After two banner years, Ireland's hotel transactions are flattening. But with Dublin racing to balance its hotel supply with demand, the country's hospitality sector remains strong.
Earlier this year we noted that the pace of hotel sales in Ireland declined following two years of record highs. According to Savills Ireland, €1 billion worth of hotel deals were recorded for 2015, while 2016 had €850 million in transactions. In comparison, according to Savills, there were €600 million worth of hotel transactions for 2017 across Ireland.
Notable sales this year include Dublin’s Gibson Hotel, which was acquired by the German-based Dekabank for more than the €87-million asking price. American businessman John Mullen completed the purchase of Carton House hotel and golf resort in Kildare earlier this month for €57 million and the MHL Hotel Collection purchased of the Radisson Blu hotel and spa in Galway for approximately €50 million. And despite diverting attention to hotel development, Dalata—Ireland’s largest hotel operator—spent more than €80 million acquiring the majority of the Clayton Cardiff Lane and Clayton Liffey Valley hotels.
There's also the recent sale of the Jurys Inn chain sale by U.S.-based private-equity group Lone Star to Swedish hotel group Pandox—a deal that could well account for a significant number of the total transactions in 2017.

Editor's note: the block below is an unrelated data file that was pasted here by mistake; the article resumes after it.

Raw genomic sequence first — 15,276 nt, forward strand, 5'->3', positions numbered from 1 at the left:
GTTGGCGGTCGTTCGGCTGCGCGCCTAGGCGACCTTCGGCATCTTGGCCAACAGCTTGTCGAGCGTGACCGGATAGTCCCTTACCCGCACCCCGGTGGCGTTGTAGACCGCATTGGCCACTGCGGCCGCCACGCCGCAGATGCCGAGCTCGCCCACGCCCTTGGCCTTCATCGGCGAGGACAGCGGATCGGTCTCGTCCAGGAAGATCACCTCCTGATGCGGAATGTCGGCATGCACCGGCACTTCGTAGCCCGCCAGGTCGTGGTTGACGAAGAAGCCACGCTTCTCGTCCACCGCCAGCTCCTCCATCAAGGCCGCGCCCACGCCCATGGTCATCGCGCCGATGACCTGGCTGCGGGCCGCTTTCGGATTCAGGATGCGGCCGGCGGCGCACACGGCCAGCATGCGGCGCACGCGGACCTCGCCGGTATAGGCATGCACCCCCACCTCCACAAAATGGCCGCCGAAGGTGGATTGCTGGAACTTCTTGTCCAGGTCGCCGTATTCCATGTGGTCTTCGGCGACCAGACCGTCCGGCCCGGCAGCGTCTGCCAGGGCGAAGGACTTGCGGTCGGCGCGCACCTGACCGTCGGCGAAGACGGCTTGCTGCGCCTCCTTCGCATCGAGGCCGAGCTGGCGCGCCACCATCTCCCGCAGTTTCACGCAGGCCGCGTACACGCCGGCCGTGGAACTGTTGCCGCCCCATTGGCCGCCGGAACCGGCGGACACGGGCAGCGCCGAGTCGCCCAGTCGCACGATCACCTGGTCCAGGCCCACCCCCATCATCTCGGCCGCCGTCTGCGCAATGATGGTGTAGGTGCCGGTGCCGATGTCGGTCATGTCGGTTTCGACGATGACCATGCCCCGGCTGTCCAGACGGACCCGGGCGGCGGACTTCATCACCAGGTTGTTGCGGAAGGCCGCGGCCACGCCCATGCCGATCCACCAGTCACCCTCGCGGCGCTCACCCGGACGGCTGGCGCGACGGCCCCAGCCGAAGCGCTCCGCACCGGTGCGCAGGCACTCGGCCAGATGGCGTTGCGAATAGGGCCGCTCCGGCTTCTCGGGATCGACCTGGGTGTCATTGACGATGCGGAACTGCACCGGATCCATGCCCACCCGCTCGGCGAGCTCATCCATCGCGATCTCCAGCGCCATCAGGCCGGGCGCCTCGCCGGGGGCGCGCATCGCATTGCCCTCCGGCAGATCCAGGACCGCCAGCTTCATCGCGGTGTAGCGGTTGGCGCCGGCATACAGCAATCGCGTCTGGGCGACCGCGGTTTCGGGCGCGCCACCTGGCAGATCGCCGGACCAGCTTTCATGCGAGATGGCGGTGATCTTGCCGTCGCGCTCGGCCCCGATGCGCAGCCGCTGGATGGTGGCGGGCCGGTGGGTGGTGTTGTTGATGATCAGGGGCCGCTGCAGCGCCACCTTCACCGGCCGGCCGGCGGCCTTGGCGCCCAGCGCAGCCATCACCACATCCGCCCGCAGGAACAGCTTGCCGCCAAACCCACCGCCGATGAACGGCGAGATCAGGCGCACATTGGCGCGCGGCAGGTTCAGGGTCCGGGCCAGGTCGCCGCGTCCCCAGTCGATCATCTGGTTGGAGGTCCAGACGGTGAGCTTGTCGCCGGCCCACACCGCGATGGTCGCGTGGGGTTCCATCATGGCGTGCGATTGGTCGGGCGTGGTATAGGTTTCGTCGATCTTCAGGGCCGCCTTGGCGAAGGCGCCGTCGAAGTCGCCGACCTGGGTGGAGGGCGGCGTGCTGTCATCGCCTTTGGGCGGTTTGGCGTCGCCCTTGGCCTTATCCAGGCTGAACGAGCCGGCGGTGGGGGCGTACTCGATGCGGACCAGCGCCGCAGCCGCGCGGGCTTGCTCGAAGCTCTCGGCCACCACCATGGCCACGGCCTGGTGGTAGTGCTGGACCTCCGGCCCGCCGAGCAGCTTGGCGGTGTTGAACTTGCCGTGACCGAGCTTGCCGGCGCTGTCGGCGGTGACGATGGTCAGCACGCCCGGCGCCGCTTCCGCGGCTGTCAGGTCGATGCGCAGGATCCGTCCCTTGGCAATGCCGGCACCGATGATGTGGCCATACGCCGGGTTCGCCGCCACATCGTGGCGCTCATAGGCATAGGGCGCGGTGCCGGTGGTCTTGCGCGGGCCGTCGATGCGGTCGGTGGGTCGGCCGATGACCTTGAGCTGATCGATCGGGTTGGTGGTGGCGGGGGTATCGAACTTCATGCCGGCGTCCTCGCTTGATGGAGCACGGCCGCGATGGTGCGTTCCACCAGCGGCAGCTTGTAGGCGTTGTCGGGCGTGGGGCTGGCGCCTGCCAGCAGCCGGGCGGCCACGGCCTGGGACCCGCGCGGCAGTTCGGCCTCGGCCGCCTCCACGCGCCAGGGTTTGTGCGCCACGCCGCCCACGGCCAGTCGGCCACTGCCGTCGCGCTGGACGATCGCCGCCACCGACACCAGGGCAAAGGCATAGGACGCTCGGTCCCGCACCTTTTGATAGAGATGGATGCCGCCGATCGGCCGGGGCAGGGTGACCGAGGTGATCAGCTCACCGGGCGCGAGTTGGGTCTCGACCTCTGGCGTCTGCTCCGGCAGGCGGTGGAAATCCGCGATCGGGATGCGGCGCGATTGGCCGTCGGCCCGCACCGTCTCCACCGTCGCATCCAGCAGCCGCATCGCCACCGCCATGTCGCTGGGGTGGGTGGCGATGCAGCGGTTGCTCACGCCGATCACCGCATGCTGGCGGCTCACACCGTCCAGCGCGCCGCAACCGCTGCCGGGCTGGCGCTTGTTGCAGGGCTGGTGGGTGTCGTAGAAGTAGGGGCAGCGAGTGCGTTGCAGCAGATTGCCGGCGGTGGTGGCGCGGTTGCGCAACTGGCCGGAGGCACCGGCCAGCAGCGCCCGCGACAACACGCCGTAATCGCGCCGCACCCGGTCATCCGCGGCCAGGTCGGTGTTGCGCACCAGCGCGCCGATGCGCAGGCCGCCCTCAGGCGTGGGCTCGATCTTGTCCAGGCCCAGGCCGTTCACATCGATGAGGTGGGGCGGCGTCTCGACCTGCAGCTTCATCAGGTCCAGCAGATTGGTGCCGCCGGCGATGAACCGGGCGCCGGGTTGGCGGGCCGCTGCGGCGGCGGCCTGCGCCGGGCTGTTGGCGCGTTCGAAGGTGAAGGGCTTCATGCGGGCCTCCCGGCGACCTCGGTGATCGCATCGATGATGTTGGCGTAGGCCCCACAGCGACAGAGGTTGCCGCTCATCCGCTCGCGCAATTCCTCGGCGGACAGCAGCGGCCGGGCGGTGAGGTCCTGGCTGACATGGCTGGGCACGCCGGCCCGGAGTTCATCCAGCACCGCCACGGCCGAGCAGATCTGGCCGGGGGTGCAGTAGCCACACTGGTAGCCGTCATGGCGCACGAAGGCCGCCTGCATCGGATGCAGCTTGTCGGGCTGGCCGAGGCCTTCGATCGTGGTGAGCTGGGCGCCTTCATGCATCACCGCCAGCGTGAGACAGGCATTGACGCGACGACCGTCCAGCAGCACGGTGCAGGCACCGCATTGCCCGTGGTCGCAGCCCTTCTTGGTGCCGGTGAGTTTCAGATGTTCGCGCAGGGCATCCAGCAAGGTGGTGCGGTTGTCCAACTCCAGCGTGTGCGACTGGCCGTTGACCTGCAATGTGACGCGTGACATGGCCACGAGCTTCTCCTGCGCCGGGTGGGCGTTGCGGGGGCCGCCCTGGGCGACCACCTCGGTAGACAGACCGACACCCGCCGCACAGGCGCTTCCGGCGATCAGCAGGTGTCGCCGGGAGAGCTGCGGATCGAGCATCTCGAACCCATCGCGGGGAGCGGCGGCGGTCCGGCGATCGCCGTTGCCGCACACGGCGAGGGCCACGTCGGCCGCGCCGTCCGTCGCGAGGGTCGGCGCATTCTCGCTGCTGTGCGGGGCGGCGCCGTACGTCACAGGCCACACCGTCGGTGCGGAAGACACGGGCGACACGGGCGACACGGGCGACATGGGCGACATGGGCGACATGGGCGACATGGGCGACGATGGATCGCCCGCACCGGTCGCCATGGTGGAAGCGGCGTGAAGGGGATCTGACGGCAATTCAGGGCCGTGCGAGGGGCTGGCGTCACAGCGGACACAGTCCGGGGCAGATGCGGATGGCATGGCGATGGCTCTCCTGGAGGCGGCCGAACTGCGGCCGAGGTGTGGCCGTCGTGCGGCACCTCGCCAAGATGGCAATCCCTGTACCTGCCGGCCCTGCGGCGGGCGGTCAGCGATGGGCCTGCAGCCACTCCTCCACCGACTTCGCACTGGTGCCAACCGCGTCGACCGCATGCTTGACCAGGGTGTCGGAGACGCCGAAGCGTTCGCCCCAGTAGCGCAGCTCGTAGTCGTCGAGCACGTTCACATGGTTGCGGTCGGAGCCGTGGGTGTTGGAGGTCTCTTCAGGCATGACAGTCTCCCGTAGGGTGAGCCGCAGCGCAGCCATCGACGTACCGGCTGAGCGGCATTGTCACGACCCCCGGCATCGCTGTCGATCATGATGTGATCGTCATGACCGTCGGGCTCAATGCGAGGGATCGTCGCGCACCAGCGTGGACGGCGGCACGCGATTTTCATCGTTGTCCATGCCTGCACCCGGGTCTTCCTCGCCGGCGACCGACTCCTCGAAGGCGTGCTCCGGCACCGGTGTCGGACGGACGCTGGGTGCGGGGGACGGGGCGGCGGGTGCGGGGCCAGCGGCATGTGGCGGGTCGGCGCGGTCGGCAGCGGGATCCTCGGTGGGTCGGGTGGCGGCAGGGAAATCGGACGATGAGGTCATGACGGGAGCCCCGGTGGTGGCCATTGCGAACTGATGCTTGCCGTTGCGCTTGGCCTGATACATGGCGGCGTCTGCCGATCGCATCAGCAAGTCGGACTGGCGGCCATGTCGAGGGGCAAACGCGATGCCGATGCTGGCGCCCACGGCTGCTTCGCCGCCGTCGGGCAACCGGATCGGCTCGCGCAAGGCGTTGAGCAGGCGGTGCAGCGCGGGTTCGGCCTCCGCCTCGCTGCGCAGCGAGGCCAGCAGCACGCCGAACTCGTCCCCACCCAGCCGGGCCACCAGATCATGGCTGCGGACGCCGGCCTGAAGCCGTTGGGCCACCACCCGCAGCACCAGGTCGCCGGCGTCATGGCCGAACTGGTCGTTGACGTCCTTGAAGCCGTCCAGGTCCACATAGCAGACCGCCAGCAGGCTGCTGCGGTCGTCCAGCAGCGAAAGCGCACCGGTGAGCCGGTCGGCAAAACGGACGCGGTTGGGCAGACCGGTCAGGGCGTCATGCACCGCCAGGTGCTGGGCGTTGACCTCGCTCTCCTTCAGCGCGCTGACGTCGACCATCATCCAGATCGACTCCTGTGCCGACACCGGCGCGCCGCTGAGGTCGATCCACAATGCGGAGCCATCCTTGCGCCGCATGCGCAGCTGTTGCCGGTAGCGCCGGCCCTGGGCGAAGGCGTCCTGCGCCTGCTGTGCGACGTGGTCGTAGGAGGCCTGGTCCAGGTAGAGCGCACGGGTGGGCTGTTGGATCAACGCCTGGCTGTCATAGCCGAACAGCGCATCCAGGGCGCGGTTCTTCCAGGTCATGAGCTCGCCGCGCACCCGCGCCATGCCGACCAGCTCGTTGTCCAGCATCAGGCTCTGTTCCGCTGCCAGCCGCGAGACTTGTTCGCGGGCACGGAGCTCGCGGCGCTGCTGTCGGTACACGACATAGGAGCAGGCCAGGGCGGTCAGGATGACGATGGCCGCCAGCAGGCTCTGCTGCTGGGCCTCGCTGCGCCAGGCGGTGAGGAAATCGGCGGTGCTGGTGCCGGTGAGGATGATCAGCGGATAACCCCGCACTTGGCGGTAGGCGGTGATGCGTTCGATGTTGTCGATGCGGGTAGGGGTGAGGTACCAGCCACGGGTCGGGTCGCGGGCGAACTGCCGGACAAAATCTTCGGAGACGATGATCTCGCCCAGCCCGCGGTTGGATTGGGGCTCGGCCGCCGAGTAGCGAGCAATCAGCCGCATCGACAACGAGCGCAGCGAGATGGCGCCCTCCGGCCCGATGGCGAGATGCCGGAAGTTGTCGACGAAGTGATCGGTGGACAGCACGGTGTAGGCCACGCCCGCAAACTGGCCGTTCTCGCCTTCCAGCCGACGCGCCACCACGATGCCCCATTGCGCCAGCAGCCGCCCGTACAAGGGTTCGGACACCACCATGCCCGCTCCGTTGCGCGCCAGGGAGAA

After years of a supply shortage, Dublin is getting an influx of guestrooms, with 3,000 currently in the pipeline. That number is no accident: In November 2015, JLL Hotels & Hospitality Group said that Dublin needed an additional 3,000 guestrooms to satisfy then-current demand—and demand has remained steady since then.
Now, at least five new hotels are slated to open in the city next year alone. Earlier this year, Savills predicted approximately 1,500 net new rooms for 2018, with as much as 2,000 possible for 2019.
In June, PwC reported that Dublin topped the European city occupancy league in 2016 and would likely do the same this year, with an 83-percent rate expected. The city is forecast to be second, behind Porto, in terms of RevPAR growth, with 8.7 percent predicted this year and 7.4 percent for 2018.
While high occupancy is always good, it can also pose somewhat of a threat for a destination: If there are not enough affordable rooms to be found in the most popular destinations, visitors may opt to go elsewhere, or could turn to alternatives like Airbnb. The rapid influx of hotels, especially midscale and economy properties, could keep a range of visitors coming to Dublin. And with the Brexit looming, European travelers may have an easier time visiting Ireland, which will remain a part of the EU, than the soon-to-depart UK.
As we noted earlier this week, Irish operator Dalata saw significant performance strength this year in its Dublin hotels. The group's RevPAR in the city rose 9.5 percent for the year-to-date. Outside of Dublin, the group's regional Ireland portfolio recorded an 8.7-percent growth in RevPAR for the 11 months to the end of November.
“Dublin remains one of the best performing cities in Europe in terms of occupancy, which will continue to attract attention from both hotel operators and investors,” Tom Barrett, director of hotels & leisure at Savills Ireland, said in a statement. “Looking ahead to 2018, we expect to see further re-trades in a stabilizing trading environment, following years of exceptional growth. In addition, the emergence of new hotels next year will also create interesting investment opportunities. So overall, the outlook for the market is very positive.”